Mike Bourne

Mike is Director of the Centre Business Performance at Cranfield University’s School of Management in the UK. Before his academic career, Mike spent 15 years in business, spanning the valve, paper & board, building materials, machine tool and airline catering industries. He held a number of positions, with roles in production management, strategy and acquisitions, IT, HR, commercial and general management, including directorship positions in subsidiary companies. He gained his PhD from the University of Cambridge in 2001, researching the design and implementation of balanced performance measurement systems.

He has spent the last fifteen years working with companies supporting senior management teams through the process of designing, implementing and using their balanced scorecards and related performance management techniques. He has worked with, and consulted to, a number of organisations including Accenture, Amadeus, BAE Systems, DB Schenker, European Central Bank, Lloyds TSB, McCormick Europe, NHBC, Oki Europe, PWC, Schering, Thales, Tube Lines, Unilever and Wolseley.. He has authored over 100 publications and is co-author of several books including Balanced Scorecard - Instant Manager, Getting the Measure of your Business , Change Management in a Week and the Handbook of Corporate Performance Management. Mike is a Chartered Management Accountant and a Chartered Engineer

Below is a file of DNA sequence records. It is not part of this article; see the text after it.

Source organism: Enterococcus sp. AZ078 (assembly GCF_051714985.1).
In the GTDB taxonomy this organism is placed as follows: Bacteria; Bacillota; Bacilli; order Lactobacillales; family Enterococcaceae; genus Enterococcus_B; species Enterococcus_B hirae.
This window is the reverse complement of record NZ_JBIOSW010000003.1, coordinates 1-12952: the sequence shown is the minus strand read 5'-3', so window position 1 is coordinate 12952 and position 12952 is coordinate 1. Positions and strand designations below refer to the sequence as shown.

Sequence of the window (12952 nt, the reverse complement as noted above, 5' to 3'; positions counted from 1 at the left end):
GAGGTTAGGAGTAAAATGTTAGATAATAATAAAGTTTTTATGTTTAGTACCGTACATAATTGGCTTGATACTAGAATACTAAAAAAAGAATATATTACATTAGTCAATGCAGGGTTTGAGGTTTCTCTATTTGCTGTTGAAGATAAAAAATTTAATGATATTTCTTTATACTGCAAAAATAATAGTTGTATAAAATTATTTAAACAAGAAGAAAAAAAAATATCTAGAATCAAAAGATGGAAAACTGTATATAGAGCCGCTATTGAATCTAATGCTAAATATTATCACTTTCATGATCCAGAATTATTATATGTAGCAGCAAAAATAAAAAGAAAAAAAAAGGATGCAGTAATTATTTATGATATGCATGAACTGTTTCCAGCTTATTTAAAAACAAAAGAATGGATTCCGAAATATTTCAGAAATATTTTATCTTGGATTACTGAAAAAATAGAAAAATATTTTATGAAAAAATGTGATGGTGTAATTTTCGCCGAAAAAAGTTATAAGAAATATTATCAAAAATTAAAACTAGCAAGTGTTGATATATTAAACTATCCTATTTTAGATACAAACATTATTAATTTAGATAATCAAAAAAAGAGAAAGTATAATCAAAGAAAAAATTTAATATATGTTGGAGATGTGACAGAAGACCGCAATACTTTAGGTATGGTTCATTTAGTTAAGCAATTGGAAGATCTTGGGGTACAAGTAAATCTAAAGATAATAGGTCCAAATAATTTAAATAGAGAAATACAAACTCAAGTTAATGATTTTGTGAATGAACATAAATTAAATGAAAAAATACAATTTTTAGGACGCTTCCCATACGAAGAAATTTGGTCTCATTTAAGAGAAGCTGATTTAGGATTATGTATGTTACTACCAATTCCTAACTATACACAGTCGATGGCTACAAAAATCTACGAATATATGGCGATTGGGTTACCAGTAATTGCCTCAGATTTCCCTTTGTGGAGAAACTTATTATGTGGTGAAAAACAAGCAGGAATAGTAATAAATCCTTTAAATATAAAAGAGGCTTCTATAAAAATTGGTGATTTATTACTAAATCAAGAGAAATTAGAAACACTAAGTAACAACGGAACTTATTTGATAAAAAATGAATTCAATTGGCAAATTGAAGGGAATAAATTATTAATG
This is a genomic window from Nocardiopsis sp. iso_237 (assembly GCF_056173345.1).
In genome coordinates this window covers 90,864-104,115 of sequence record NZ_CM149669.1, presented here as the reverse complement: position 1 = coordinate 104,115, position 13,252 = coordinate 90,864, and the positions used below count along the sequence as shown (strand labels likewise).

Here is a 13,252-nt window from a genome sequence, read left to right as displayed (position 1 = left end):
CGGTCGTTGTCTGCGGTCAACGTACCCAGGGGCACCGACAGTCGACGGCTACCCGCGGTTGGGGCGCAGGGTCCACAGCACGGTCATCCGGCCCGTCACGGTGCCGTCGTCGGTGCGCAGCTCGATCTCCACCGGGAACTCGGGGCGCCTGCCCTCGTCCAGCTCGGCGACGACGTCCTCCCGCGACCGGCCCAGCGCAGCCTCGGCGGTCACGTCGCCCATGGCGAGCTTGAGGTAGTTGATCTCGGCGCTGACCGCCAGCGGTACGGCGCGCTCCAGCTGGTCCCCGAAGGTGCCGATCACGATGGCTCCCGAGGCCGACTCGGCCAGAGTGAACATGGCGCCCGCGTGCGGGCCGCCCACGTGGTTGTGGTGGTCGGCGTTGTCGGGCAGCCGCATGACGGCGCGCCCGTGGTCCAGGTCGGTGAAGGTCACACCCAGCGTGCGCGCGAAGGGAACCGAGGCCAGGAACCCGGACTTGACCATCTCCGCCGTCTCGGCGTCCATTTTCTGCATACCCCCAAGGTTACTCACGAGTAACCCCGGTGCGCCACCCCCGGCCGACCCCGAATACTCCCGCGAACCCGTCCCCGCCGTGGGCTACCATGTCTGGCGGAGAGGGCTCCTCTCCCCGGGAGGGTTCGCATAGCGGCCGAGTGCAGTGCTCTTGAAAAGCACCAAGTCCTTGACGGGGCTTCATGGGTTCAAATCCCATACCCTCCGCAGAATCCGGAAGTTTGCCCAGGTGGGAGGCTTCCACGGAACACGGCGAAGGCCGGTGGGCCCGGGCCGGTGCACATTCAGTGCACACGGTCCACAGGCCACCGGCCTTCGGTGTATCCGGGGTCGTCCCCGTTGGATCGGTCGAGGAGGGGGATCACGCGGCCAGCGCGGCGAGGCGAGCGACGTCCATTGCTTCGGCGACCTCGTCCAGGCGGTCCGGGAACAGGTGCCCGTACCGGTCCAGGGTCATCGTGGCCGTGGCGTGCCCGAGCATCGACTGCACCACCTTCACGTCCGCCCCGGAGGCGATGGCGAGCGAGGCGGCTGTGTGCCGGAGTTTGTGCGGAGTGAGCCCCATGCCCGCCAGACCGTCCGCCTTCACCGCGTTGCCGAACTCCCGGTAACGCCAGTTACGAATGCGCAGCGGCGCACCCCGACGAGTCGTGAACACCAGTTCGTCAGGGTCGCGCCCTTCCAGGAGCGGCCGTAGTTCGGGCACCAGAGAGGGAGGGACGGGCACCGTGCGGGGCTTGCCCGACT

Q: What do you wish someone had told you when you were starting out?
A: Learn how to learn from your experience. If you can do that quickly you can survive in any situation

Q: What is the best advice you’ve ever been given?
A: If there is a change planned then there is a period during which the consultation occurs. This is the chance you will have to get involved and influence the change. But once the decisions have been made you only have two choices, fully support the implementation of the change, or leave the organisation. The organisation has the right to remove those who don’t support the change whole-heartedly

Q: What is the most underrated skill in business?
A: Being able to think and manage under extreme pressure

Books by Mike Bourne in this series

Successful Change Management in a Week: Teach Yourself